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A CurtainUp Review
Earth Sucks
By David Avery

When something good happens to me, I should be able to rely on my girlfriend to automatically have sex with me! —Echo's boyfriend Swayze
Earth Sucks
Lucas Revolution and Emily Stern in Earth Sucks
(Photo: Emika Honda)
Poor Echo Bell (Emily Stern) is having a rough go of it in Earth Sucks, A Cosmic Rock Musical. She hates just about everybody around her, can't relate to the music the rest of the kids are listening to, and has a workaholic dad Max (Christopher Fairbanks) who works at NASA and constantly imposes his rules on her. To compensate for her general ennui, Echo starts listening to ambient-generated space noise.

Unbeknownst to Echo, her father is also listening to noise from space, albeit of the non-random variety. He is attempting to negotiate the appearance of a galaxy-wide rock star name Ulinia Swords (Nakia Syvonne). Earth apparently hit the galactic radar when it began broadcasting music via radio, and classic rock has taken the galaxy by storm. This music has also inspired another group of space musicians called Citizens of Earth, led by the singer FluhBluhBluh (Lucas Revolution). Yes, that really is the character's name. They have traveled to Earth to play music and escape the evil designs of Ulinia Swords, who turns out to be more of an evil dictator than a rock goddess. Go figure.

The band members pick up Echo and are horrified to learn that Ms. Swords is on her way to Earth. They decide to try and prevent her arrival by destroying the machine Echo's father is using to contact the evil queen, which is called a Pan Language Omni Translator. P.L.O.T. for short. Get it? I guess M.A.C.G.U.F.F.I.N. was too difficult to make an acronym out of, even if it would have been funnier.

The performances are all pretty solid, and the songs are brief and spaced (heh) apart enough to stay out of the way of the byzantine and absurd plot. All the actors have competent enough singing voices to pull off the fairly simple vocal parts. The songs, most with tinges of recognizable pop melodies, are kind of witty at times, with lots of astronomical references (i.e., "I Need My Space," "Dark Matters").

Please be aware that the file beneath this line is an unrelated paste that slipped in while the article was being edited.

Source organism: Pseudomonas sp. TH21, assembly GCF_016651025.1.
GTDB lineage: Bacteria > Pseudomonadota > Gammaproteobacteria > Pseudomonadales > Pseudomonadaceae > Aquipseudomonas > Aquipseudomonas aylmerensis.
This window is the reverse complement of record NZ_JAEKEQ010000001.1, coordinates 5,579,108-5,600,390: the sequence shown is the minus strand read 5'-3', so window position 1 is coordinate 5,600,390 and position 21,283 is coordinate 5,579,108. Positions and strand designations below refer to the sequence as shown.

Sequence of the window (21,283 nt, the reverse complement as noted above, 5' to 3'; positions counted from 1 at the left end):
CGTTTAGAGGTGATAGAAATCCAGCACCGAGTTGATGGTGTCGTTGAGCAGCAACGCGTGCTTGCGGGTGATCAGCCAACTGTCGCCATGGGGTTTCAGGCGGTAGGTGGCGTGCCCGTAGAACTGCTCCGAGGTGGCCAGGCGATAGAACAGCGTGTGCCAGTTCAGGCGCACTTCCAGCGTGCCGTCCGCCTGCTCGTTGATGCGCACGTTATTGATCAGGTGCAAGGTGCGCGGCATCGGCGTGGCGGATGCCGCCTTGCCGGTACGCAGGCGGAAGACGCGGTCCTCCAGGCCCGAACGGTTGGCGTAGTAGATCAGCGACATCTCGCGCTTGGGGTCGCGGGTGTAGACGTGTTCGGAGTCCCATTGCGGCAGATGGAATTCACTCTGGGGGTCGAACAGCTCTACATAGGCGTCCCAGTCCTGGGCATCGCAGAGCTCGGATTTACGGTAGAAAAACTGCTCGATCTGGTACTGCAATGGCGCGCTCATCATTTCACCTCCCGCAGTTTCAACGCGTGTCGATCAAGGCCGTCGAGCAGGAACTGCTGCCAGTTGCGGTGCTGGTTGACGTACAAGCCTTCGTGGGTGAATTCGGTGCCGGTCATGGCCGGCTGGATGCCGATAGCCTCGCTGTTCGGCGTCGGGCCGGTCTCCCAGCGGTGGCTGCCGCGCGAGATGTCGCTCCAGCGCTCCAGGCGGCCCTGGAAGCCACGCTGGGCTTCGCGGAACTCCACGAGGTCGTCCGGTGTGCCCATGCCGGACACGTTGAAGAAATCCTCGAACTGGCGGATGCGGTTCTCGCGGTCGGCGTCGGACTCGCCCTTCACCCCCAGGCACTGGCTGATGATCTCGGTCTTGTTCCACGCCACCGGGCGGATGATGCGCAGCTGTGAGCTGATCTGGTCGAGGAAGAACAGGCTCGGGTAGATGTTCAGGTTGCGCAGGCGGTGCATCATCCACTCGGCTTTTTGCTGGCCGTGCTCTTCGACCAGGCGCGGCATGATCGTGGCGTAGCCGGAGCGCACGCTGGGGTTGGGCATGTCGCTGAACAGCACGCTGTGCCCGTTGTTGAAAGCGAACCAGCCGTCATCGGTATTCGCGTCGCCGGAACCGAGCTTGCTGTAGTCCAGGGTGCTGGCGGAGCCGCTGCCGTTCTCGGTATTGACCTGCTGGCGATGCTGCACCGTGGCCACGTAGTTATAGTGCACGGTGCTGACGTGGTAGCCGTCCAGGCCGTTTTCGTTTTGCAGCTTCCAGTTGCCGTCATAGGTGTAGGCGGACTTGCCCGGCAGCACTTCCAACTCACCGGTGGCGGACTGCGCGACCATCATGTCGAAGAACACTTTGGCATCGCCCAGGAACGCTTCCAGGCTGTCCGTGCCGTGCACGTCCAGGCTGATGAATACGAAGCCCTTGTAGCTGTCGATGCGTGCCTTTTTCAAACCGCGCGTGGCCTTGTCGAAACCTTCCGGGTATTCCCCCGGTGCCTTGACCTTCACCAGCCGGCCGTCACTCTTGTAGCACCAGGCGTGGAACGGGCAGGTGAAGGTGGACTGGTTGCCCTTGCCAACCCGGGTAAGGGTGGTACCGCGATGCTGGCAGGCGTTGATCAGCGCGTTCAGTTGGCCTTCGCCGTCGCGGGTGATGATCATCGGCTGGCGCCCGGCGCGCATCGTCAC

The music is provided by on onstage band consisting of four local professional musicians (Rawn Erickson II, John Hanson, Duncan Mackay, Paul Wyderka) who also portray the alien band members. In fact, they account for the show's strengths. Some of the blocking is hindered by the small stage, but I liked the way a stage hand just brazenly comes from backstage to move, adjust, and abscond with microphones and props, much like you would see at a real concert.

While the play is hyper-aware of modern technologies with lots of cultural references to texting, cell minutes, social networking sites to lend credence to the suburban teenage angst, it isn't all that funny. Jokes get overused, punch lines fall flat. The play overall seems too desperately anxious to be a Rocky Horror Picture Show type of production (minus the sex). Instead it comes off as a bad SNL sketch that lasts two hours.

Granted, the second act flows better once the major plot points have been introduced in the ponderous first act.. But if you're going to put together an absurdist play that mocks Earth's civilization, it's important to have more direction, if not a point, to sustain it.

It should be said that some of the costumes are as funny (Fluhbluhbluh wears a red spandex suit and speaks through a sock puppet) and some of the sci-fi in-jokes worked very well (the Citizens of Earth's home world is called HangFangDangWangTang — I think). Nakia Syvonne's depiction of the evil Ulinia Swords reminded me of the campy incarnation of Ming the Merciless (in a good way). Too bad that the starlight is eclipsed by a moon of banality.

Music, Lyrics, Book: Jonas Oppenheim

Directed by Jonas Oppenheim
Choreographed by Reed Farley and Gustine Fudickar
Cast: Rawn Erickson II (Swayze & Kloopydoopy), Christopher Fairbanks (Max Bell), Jennifer Fenten (Jen), John Hanson (John), Duncan Mackay (Phloink), Jonas Oppenheim (Lorenzo & General Jim), Alicyn Packard (Jenn), Scott Palmason (Possé), Lucas Revolution (Fluhbluhbluh), Emily Stern (Echo Bell), Nakia Syvonne (Ulinia Swords), Paul Wyderka (Kloopydoopy 2)
Set: Mel Horan Costume Design: Arianna Pistilli
Lighting Design: Brian MacDevitt
Sound Design: Tim Boyce
Vocal Design: Normandie Wilson
Running time: 2 hours (including a 15 minute intermission)
Art/Works Theater, 6569 Santa Monica Blvd., LA, 90038
Fridays and Saturdays @ 8pm, Sundays @ 7pm
Ticket prices: $25 ($15 for students)
From 10/4/08 to 11/2/08

Reviewed by David Avery on 10/04/08
Musical Numbers
Act One
  • Song/People
  • Earth Sucks / Echo 
  • Pain / Swayze 
  • I Need My Space / Echo 
  • Max's Lament / Max  
  • Please Send Help / Echo, Max 
  • We Come in Peace / Fluhbluhbluh, Citizens of Earth 
  • Dark Matters / Fluhbluhbluh, Citizens of Earth 
  • You're My Creation / Posse, Ulinia 
  • Obey / Ulinia
Act Two
  • …Means I Love You / Echo, Fluhbluhbluh 
  • Insecurities / Posse, Jenn, Jen 
  • Report on Pluto / Jenn, Jen 
  • Kill / Ulinia 
  • The Age of Song / Fluhbluhbluh/Citizens of Earth 
  • Please Send Help (Reprise) / Cast
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